Market Insights from Behind-the-Scenes at a National RetailerPosted on — Leave a comment
By Mark Ferguson
Mark Ferguson is the editor and publisher of CAC Market Values. He has graded coins professionally for PCGS and served as the principal market analyst while managing updates for more than 65,000 price points for Coin World magazine. In other words, Mark knows his coins!
Demand for investment-grade rare coins has surged since the coronavirus pandemic and economic crisis began six months ago; and this demand has been strong for CAC coins. This month’s market report gives you a behind-the-scenes look at what the country’s oldest and largest precious metals and rare coin retailer is seeing in client activity: Blanchard and Company. It’s an eye-opening look at where demand is coming from, which will likely continue for the next several years. This new demand bodes very well if you own high-grade, rare CAC coins.
For more than an hour in late June, I discussed the rare coin market and CAC coins with David Zanca of Blanchard and Company. David is a senior portfolio manager at the firm and has been with Blanchard since 1993. Among other collections he’s helped build, over a span of 25 years Zanca built one single portfolio of ultra-rare coins totaling nearly $20 million, a portion of which recently came to auction.
From the launch of CAC in 2007, Blanchard and Company has partnered with CAC founder John Albanese and Certified Acceptance Corporation in establishing a market for CAC coins. Albanese and CAC are the primary suppliers of rare coins for the Blanchard firm. Certified Acceptance Corporation makes a market in CAC-approved coins by publishing buy prices for CAC coins in the dealer-to-dealer market.
Blanchard and Company was founded in 1975 by the late James U. Blanchard who began a nationwide movement in 1971 to legalize gold ownership, after it had been outlawed by the Franklin D. Roosevelt administration in 1933. Blanchard also founded the National Committee to Legalize Gold in 1971. Success was achieved in 1974 when President Ford legalized the private ownership of gold. The firm’s focus has been on the investment aspect of rare coins, but in doing so, has built advanced collections such as the one referred to above.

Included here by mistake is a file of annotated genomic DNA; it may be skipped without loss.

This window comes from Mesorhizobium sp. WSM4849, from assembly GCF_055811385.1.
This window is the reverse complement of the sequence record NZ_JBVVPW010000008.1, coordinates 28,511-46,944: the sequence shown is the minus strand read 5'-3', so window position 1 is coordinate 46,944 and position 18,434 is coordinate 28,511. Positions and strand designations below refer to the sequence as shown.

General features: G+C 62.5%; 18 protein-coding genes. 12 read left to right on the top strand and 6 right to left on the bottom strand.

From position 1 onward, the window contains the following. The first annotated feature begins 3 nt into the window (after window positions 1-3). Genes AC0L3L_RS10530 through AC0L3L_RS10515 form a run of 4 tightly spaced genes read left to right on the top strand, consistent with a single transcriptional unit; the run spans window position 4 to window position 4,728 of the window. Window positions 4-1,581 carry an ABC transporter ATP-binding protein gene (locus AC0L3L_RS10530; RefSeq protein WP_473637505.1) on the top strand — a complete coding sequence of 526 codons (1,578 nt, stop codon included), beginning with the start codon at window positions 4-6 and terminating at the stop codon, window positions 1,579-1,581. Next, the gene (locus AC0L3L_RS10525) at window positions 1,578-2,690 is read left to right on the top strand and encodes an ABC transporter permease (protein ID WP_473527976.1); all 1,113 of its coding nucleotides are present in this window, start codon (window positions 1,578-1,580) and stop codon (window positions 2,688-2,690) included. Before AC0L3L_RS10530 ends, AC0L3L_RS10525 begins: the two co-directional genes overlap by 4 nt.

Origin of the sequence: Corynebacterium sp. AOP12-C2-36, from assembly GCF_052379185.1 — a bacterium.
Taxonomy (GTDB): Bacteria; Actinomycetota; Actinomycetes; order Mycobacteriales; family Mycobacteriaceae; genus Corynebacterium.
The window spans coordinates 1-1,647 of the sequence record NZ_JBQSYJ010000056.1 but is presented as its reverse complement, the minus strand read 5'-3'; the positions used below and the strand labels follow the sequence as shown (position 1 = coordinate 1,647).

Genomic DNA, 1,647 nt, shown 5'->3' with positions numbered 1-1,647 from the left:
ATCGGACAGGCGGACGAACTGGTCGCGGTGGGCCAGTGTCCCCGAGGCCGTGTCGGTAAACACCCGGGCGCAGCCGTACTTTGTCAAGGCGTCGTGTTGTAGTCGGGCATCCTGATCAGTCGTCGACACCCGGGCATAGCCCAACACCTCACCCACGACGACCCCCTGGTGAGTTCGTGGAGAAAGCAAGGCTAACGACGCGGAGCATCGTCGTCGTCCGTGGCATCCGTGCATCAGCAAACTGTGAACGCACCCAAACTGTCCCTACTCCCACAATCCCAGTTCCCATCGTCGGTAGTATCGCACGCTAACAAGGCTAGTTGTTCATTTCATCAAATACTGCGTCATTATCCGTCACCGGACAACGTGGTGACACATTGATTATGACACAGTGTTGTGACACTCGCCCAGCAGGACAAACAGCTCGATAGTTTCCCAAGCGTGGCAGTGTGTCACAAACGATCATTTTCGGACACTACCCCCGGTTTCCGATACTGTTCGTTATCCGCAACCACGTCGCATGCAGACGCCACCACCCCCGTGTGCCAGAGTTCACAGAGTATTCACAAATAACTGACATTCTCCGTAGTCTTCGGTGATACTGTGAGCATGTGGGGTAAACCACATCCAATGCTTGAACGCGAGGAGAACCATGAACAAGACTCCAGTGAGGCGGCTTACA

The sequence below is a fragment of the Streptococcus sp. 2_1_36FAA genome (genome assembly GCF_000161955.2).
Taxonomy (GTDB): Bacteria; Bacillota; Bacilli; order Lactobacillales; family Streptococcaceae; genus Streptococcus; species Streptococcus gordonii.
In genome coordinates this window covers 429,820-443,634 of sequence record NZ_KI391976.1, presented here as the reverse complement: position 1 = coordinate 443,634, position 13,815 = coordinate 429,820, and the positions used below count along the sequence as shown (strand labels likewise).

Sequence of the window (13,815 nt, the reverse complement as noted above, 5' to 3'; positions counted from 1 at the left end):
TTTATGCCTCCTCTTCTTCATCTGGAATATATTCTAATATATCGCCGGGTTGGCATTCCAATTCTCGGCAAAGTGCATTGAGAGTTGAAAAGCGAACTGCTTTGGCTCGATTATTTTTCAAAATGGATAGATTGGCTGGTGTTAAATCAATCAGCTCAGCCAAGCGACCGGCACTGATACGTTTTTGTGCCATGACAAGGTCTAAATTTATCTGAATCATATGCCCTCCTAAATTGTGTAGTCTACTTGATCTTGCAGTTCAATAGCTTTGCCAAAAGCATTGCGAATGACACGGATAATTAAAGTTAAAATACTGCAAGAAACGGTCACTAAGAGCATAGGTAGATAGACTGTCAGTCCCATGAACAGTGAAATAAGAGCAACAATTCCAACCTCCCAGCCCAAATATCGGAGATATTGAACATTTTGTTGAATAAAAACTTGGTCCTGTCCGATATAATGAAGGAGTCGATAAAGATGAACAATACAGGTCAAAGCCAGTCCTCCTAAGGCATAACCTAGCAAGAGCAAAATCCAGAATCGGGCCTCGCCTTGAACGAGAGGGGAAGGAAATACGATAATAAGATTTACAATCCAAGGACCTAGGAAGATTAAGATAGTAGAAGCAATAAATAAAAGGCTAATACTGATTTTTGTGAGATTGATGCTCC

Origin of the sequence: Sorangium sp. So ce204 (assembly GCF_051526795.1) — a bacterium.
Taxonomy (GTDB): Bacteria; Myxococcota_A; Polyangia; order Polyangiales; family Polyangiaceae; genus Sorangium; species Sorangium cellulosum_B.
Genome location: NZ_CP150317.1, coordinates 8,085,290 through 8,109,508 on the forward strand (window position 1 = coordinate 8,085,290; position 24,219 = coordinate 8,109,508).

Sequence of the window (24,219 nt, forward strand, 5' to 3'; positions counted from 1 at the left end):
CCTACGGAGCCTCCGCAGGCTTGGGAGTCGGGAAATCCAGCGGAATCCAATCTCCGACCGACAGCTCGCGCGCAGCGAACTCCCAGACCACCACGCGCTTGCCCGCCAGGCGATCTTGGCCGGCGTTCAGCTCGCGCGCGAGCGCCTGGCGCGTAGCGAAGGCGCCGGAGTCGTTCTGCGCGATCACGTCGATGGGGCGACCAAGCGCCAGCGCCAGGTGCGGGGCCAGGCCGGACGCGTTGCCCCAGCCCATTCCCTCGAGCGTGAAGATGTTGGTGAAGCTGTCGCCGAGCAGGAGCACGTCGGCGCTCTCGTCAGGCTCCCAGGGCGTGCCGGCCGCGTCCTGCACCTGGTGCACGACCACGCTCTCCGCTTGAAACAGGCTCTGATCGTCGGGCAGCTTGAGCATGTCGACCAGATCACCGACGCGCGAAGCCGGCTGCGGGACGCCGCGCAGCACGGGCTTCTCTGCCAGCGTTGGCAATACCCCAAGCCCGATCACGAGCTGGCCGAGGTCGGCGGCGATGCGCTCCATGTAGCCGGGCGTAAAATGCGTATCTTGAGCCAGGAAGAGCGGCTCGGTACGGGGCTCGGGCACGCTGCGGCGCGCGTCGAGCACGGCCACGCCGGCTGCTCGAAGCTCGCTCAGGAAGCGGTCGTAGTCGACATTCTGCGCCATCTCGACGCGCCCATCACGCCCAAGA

Motives for Private Investors Who Seek Rare Coins
Recent volatility in the stock market has caused many investors to seek alternative investments. Many of these people are of the age at which they don’t want to take on a lot of risk. According to David Zanca, the biggest concern of investors is the “printing” of money by the Federal Reserve and the stimulus that has been pumped into the U.S. economy, which may increase. The concern is rising inflation and the loss of purchasing power of the dollar. Low interest rates, with the possibility they could become negative rates, is another concern of investors. They view gold as an alternate currency that’s a safe haven investment and they seek to own tangible assets they can control. Similarly, rare coins serve this purpose.
Investors who are not collectors get introduced to rare coins through buying precious metals from a firm like Blanchard that handles both. Other investors are referred by friends or family who have purchased coins. After buying a few coins, some take an interest in the history of the coins and become collectors. According to Zanca, what’s changed in the last six months is that many of these new collectors are putting investment money into their collections, rather than just excess “play money” they have sitting around. He said every portfolio manager at Blanchard is seeing this. He added that the market is moving from a long-term collector mindset to an investor mindset. We saw this same change during the inflationary 1970s. Then, after the coin market peaked in 1989, we experienced a return from an investor-based market to a collector-based market over the next 10 to 12 years. Dealers generally refer to these phases as “cycles.”
Over the past six months, Zanca has been seeing investors put a higher percentage of their assets into rare coins. Again, people are putting investment money into rare coins. The pandemic has introduced uncertainty into our financial lives and investors realize that stocks can go to zero, whereas gold and rare coins act like a safety net in that they maintain value, they won’t go to zero, and owners have custody of the assets. Zanca said this is similar to what he saw in the 2003 to 2004 period when demand for rare coins picked up and accelerated into a bull market that lasted until the financial crisis began in the 2007 to 2008 period. Because many investors are buying coins with investment money, he sees demand for higher-valued coins increasing.